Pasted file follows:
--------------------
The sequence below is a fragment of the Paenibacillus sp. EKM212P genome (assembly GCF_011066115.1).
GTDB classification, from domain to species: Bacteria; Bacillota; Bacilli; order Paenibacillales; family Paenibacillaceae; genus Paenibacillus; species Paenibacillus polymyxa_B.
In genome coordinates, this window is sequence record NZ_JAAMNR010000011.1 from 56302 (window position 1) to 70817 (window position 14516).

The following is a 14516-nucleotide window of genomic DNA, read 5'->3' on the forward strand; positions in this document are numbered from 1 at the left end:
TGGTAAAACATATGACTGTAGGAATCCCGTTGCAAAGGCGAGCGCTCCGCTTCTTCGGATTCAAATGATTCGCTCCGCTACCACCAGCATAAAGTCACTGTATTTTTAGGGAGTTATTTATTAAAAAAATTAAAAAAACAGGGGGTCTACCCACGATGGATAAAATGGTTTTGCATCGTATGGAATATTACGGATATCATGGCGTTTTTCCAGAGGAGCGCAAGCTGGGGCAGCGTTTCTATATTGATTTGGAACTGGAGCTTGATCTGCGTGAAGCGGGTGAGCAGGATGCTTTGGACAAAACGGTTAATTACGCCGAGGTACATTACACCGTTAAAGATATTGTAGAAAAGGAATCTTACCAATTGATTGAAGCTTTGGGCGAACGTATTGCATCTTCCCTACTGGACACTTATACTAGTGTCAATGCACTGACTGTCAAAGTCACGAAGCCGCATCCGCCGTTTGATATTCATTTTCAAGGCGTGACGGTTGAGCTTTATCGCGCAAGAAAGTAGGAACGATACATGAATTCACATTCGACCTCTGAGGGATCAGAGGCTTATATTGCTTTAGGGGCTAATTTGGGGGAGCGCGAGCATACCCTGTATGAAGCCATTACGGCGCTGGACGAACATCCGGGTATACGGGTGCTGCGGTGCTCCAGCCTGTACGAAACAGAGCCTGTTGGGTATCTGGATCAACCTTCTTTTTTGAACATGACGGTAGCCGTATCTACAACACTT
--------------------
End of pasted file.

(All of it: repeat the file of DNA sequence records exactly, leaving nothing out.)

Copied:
The sequence below is a fragment of the Paenibacillus sp. EKM212P genome (assembly GCF_011066115.1).
GTDB classification, from domain to species: Bacteria; Bacillota; Bacilli; order Paenibacillales; family Paenibacillaceae; genus Paenibacillus; species Paenibacillus polymyxa_B.
In genome coordinates, this window is sequence record NZ_JAAMNR010000011.1 from 56302 (window position 1) to 70817 (window position 14516).

The following is a 14516-nucleotide window of genomic DNA, read 5'->3' on the forward strand; positions in this document are numbered from 1 at the left end:
TGGTAAAACATATGACTGTAGGAATCCCGTTGCAAAGGCGAGCGCTCCGCTTCTTCGGATTCAAATGATTCGCTCCGCTACCACCAGCATAAAGTCACTGTATTTTTAGGGAGTTATTTATTAAAAAAATTAAAAAAACAGGGGGTCTACCCACGATGGATAAAATGGTTTTGCATCGTATGGAATATTACGGATATCATGGCGTTTTTCCAGAGGAGCGCAAGCTGGGGCAGCGTTTCTATATTGATTTGGAACTGGAGCTTGATCTGCGTGAAGCGGGTGAGCAGGATGCTTTGGACAAAACGGTTAATTACGCCGAGGTACATTACACCGTTAAAGATATTGTAGAAAAGGAATCTTACCAATTGATTGAAGCTTTGGGCGAACGTATTGCATCTTCCCTACTGGACACTTATACTAGTGTCAATGCACTGACTGTCAAAGTCACGAAGCCGCATCCGCCGTTTGATATTCATTTTCAAGGCGTGACGGTTGAGCTTTATCGCGCAAGAAAGTAGGAACGATACATGAATTCACATTCGACCTCTGAGGGATCAGAGGCTTATATTGCTTTAGGGGCTAATTTGGGGGAGCGCGAGCATACCCTGTATGAAGCCATTACGGCGCTGGACGAACATCCGGGTATACGGGTGCTGCGGTGCTCCAGCCTGTACGAAACAGAGCCTGTTGGGTATCTGGATCAACCTTCTTTTTTGAACATGACGGTAGCCGTATCTACAACACTT